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Top Hat [DVD] [1935]

4.8 out of 5 stars 141 customer reviews

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Product details

  • Actors: Fred Astaire, Ginger Rogers, Edward Everett Horton, Erik Rhodes, Eric Blore
  • Directors: Mark Sandrich
  • Writers: Aladar Laszlo, Allan Scott, Ben Holmes, Dwight Taylor, Károly Nóti
  • Format: PAL
  • Language: English
  • Subtitles: None
  • Dubbed: None
  • Subtitles For The Hearing Impaired: None
  • Audio Description: None
  • Region: Region 2 (This DVD may not be viewable outside Europe. Read more about DVD formats.)
  • Number of discs: 1
  • Classification: U
  • Studio: Universal Pictures UK
  • DVD Release Date: 10 Jan. 2005
  • Run Time: 100 minutes
  • Average Customer Review: 4.8 out of 5 stars  See all reviews (141 customer reviews)
  • ASIN: B0006Z3RD6
  • Amazon Bestsellers Rank: 9,462 in DVD & Blu-ray (See Top 100 in DVD & Blu-ray)

Product Description

Product Description

Jerry Travers (Fred Astaire) receives an inexplicably haughty response from Dale Tremont (Ginger Rogers) when he attempts to woo her, but that's because she has mistaken him for her friend's husband. Love's eventual triumph is charted through a number of classic song and dance routines, including 'Cheek to Cheek' and 'Top Hat, White Tie and Tails'.

From Amazon.co.uk

Even the best Fred and Ginger musicals are merely lavish excuses for some of the most elegant dancing ever put on screen, and Top Hat is no exception. The story is a silly but timeless tale of mistaken identity that compounds itself to extremes. Fred Astaire is the famous American hoofer Jerry Travers, in London preparing for a new show with his befuddled producer Horace Hardwick (the always entertaining Edward Everett Horton) when he falls for Dale Tremont (Ginger Rogers), a lovely, wisecracking American girl as light on her feet as Jerry. Dale believes Jerry to be Horace, the husband of her best friend Madge (Helen Broderick) and rebuffs his advances by marrying her dressmaker Alberto (Erik Rhodes), but in the best tradition of musical comedy, true love finds its own way. Practically the entire cast of the 1934 hit The Gay Divorcee reunites for this frothy confection, along with director Mark Sandrich, designer Van Nest Polglase, and choreographer Hermes Pan. Irving Berlin provides a tuneful score, including "Cheek to Cheek", which provides a classic duet for Astaire and Rogers, and "Top Hat, White Tie and Tails", which remains one of Astaire's finest solo numbers. Polglase outdoes himself with sets both elegant and outrageous and Hermes Pan's choreography is as smooth as ever, but ultimately it is the grace and chemistry of the leads that makes Top Hat top entertainment. --Sean Axmaker --This text refers to an out of print or unavailable edition of this title.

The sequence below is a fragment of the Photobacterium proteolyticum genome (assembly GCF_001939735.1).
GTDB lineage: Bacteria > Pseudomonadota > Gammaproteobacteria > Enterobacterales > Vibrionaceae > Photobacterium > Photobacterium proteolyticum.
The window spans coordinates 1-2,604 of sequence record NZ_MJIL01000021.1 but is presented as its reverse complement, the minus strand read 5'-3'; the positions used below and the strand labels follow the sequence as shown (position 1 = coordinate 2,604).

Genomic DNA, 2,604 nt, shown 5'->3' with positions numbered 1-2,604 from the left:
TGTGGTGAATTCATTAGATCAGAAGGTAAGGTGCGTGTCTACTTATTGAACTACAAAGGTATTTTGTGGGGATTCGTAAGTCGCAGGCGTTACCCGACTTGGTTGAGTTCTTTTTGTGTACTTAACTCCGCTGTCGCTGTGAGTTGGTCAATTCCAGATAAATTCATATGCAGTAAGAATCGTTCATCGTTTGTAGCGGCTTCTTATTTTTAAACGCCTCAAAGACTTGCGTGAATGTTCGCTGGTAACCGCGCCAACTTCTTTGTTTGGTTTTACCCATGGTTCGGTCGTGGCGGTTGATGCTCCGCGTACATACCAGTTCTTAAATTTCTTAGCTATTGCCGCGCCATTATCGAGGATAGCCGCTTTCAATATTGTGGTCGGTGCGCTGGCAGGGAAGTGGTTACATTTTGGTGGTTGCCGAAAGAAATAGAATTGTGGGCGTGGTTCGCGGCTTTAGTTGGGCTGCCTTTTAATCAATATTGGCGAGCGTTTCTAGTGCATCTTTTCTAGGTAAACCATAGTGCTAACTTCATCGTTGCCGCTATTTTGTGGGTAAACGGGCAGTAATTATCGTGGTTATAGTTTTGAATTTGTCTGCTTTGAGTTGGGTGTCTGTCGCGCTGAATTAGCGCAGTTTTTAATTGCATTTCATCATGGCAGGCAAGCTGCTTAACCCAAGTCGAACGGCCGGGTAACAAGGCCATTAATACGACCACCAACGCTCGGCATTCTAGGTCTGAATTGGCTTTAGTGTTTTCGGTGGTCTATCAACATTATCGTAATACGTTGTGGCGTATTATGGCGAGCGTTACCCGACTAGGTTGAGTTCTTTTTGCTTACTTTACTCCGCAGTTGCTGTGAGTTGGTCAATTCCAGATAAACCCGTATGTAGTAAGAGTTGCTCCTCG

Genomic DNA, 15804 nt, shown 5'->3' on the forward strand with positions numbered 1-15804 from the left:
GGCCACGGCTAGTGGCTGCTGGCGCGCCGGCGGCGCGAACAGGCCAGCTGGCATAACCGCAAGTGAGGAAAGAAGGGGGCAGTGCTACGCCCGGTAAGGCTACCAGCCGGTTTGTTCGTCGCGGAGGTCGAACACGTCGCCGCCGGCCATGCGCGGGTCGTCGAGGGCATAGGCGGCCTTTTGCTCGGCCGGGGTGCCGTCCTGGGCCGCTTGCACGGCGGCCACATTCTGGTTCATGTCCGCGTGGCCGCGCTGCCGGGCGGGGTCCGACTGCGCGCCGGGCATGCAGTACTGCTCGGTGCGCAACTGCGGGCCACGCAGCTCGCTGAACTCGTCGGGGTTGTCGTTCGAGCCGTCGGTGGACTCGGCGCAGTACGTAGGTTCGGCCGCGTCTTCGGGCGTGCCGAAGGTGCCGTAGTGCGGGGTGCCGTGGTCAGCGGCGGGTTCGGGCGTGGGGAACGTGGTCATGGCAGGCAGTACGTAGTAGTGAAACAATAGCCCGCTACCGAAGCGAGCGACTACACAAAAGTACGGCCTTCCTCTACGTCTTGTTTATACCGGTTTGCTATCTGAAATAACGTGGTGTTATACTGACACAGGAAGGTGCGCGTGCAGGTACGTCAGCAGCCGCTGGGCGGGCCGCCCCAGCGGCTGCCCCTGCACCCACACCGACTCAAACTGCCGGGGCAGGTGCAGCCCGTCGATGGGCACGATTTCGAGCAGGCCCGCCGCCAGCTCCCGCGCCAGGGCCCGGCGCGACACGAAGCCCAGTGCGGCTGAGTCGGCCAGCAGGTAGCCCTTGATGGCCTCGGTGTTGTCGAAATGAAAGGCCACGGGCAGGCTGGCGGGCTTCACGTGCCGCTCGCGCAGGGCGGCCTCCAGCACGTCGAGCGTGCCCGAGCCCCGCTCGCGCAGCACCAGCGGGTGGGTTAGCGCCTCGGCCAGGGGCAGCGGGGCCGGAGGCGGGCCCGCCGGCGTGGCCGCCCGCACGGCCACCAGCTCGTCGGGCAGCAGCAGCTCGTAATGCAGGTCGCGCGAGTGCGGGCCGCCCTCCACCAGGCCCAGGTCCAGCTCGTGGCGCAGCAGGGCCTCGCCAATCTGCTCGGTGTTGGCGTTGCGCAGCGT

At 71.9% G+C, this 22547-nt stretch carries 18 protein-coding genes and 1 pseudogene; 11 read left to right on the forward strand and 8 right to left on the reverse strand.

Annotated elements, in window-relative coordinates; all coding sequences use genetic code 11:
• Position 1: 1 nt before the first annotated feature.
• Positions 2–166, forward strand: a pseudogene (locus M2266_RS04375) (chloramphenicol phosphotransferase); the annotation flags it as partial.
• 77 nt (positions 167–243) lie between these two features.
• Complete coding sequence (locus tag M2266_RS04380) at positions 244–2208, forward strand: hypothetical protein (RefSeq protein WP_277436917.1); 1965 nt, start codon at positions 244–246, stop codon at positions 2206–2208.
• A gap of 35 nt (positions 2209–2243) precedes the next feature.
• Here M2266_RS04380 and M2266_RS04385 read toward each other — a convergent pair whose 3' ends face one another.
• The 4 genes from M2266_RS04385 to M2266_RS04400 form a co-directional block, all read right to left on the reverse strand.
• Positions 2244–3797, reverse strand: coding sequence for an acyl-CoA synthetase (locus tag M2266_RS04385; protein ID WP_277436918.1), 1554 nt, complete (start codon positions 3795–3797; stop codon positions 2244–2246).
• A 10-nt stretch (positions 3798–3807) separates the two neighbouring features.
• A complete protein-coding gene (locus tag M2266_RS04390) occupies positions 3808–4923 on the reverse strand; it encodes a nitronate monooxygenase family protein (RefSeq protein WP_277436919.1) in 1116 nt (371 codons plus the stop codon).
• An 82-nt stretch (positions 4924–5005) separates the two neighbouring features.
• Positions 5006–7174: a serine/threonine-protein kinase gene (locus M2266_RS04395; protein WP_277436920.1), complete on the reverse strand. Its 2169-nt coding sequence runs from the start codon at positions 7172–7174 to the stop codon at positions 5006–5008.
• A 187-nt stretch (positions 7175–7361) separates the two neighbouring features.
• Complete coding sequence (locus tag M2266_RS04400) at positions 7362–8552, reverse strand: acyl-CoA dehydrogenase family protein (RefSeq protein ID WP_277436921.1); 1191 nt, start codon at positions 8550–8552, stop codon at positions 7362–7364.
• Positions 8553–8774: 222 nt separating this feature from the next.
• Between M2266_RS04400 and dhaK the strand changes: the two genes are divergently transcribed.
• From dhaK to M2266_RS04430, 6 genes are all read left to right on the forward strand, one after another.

Customer Reviews

Top Customer Reviews

Format: VHS Tape